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RE: RE: Re: Workaround for an unexpected behavior of Sum


Yes Andrzej, I agree, you are right, I can see know very important
advantages of your approach over mine:

ONE: Using the flag, you avoid an infinite loop (actually, infinite
recursion). The equivalent action in my approach was to verify if
Unevaluated[dummyindex] is the same as the evaluated dummyindex. In my case,
the evaluation of dummyindex could take a long time. We actually cannot know
in advance how much time would that evaluation take, it depends whatever the
end user has stored in dummyindex, which could be a long program that takes
a lot of time to evaluate. Even worst, the evaluation of dummyindex could
have unwanted results or side effects, again it depends on the content of
dummyindex. Therefore my approach is potentially inefficient and potentially
dangerous. On the other hand, in your approach you only verify if the flag
is True or False: always fast, always safe, always reliable, great!

TWO: It is easier also for a human being to understand your code. Mine is so
full Hold, ReleaseHold, HoldPattern, it is just ugly.

THREE: Your are using standard Mathematica scoping, while I was creating my
own version of scoping. Although the dollar sign is (I think) kind of ugly,
it is actually a good idea that appears as it does in your approach, because
anyone with a minimum knowledge of scoping in Mathematica will recognize
what is going on thanks to that dollar sign.

So, I totally surrender, your approach is better (though I would change the
name of sumFlag to something like sumEnterOneTimeFlag, or something like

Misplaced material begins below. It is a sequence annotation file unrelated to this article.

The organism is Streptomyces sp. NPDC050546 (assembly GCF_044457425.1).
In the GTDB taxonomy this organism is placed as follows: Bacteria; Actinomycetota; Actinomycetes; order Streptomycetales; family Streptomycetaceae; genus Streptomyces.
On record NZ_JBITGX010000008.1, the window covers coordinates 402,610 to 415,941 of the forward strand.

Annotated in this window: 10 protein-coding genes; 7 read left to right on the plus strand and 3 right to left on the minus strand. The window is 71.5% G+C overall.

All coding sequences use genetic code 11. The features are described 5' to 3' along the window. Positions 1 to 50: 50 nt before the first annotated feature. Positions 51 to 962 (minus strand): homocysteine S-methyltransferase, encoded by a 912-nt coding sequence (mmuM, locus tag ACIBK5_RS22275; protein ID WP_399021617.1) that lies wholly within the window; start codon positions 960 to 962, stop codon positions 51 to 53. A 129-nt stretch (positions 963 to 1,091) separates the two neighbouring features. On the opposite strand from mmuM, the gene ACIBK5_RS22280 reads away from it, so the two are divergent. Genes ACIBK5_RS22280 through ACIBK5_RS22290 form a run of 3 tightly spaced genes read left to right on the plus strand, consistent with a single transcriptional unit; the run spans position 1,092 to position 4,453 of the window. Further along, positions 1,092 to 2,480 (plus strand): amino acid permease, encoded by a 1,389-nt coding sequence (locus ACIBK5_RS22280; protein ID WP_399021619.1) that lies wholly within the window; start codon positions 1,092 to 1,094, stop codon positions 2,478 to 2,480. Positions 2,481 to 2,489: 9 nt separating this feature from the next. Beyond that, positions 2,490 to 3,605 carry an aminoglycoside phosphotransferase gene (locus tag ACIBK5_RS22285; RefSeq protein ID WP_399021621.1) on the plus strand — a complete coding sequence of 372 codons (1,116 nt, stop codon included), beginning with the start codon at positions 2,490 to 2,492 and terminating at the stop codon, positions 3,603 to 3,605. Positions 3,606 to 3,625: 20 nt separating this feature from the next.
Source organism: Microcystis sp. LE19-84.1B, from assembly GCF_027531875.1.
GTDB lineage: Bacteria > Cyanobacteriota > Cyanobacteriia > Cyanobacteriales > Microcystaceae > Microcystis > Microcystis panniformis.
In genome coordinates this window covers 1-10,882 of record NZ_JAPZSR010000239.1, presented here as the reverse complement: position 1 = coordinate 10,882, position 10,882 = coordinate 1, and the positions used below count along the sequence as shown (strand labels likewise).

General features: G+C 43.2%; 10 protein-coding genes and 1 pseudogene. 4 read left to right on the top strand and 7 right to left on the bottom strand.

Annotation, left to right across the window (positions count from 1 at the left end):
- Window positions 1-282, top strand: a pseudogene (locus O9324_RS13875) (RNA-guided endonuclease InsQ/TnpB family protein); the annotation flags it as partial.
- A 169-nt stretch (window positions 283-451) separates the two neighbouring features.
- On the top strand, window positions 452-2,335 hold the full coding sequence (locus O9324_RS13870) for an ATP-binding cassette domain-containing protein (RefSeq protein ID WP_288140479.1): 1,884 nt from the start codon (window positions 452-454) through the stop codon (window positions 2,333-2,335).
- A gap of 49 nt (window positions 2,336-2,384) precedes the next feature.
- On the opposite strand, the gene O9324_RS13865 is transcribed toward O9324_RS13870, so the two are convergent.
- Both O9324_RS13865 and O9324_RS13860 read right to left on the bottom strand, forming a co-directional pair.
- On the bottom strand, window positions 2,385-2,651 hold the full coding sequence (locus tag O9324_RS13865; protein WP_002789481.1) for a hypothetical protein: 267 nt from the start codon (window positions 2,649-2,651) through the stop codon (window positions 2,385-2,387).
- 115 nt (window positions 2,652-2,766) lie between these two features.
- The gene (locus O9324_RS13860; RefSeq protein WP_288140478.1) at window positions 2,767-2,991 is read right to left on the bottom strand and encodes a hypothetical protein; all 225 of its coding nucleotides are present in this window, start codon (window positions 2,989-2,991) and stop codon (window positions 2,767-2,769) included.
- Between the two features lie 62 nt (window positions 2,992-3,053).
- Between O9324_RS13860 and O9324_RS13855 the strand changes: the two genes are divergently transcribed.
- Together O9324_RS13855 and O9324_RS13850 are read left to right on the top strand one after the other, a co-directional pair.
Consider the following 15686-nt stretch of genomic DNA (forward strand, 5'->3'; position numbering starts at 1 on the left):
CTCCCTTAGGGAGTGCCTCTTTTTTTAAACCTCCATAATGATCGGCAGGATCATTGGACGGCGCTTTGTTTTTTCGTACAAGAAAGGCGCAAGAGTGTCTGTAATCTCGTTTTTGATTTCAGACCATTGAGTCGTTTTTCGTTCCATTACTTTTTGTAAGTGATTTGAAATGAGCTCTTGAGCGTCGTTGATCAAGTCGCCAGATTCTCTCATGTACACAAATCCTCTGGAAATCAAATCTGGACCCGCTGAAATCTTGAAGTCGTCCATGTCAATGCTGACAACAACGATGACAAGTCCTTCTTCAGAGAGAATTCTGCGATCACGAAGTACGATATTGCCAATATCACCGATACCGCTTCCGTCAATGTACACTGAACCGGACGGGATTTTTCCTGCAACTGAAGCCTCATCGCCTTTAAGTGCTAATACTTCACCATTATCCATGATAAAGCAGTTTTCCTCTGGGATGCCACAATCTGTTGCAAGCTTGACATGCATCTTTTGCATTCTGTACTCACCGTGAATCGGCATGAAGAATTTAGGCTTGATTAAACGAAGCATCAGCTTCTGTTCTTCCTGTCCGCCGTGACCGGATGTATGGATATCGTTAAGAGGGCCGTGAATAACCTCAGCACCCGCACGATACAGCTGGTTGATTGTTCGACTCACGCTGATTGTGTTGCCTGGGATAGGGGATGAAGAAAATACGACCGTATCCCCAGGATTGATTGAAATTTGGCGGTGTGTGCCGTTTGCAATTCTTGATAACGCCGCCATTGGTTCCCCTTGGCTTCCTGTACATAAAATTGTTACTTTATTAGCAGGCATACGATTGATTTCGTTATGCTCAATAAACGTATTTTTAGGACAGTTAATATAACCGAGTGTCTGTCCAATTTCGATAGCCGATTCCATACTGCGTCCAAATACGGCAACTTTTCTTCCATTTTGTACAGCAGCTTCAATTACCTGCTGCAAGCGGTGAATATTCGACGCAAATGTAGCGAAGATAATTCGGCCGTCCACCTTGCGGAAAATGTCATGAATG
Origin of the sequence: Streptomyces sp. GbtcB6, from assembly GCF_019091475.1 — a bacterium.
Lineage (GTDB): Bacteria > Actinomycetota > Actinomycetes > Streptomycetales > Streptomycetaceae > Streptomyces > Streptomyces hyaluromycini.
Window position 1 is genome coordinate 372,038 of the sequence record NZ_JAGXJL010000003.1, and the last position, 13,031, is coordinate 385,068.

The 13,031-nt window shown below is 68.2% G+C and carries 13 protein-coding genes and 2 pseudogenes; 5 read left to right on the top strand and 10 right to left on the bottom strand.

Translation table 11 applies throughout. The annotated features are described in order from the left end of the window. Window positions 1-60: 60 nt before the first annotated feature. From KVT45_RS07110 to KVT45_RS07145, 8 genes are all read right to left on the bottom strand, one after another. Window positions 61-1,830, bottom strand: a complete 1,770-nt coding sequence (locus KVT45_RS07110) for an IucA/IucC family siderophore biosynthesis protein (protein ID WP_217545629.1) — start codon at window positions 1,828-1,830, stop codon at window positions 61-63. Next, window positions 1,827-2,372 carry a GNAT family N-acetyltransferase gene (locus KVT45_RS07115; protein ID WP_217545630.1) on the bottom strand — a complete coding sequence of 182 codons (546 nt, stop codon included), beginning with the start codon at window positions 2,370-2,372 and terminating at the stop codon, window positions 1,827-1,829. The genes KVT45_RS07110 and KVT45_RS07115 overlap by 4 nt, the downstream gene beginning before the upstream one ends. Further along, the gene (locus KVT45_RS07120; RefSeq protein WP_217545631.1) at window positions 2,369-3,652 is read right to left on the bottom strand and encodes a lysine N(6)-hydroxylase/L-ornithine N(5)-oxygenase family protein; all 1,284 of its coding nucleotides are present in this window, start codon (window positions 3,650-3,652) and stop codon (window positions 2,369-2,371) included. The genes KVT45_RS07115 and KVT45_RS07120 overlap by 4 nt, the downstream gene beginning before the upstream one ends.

that).

Jose
Mexico

-----Mensaje original-----
De: Andrzej Kozlowski [mailto:akoz at mimuw.edu.pl]
Enviado el: Mi=E9rcoles, 06 de Agosto de 2008 10:40
Para: Mathematica news group mailing list
CC: Jose Luis Gomez
Asunto: Re: [mg91105] RE: [mg91067] Re: [mg91036] Workaround for an
unexpected behavior of Sum

Sorry, a silly error crept into the code:

> Protect[sumFlag];

should have been (of course)

Protect[Sum]

Andrzej Kozlowski


On 6 Aug 2008, at 17:37, Andrzej Kozlowski wrote:

> Actually, you can also do that with the Module approach, which I 
> think is simpler than yours, and the only minor nuisance is having 
> to set a global flag. Here is the standard way to do this:
>
> Unprotect[Sum];
> sumFlag = True;
>
> Sum[sumand_, before___, {dummyindex_, rest___}, after___] :=
> Block[{sumFlag = False},
>   Module[{dummyindex}, Sum[sumand, before, {dummyindex, rest}, 
> after]]] /;
>  sumFlag === True
> Protect[sumFlag];
>
> j = 7;
> Sum[j^2, {j, 1, n}]
> (1/6)*n*(n + 1)*(2*n + 1)
>
> Sum[f[j], {j, 1, n}]
> Sum[f[j$550], {j$550, 1, n}]
>
> Note that in the case of Product you get somewhat different behavior 
> from the case of Sum:
>
> Product[j^2, {j, 1, n}]
> 49^n
>
> Product[f[j], {j, 1, n}]
> During evaluation of In[15]:= General::ivar:7 is not a valid 
> variable. >>
> During evaluation of In[15]:= General::ivar:7 is not a valid 
> variable. >>
> Product[f[7], {j, 1, n}]
>
> This confirms that the behavior of Sum is a bug.
>
> Andrzej Kozlowski
>
>
>
>




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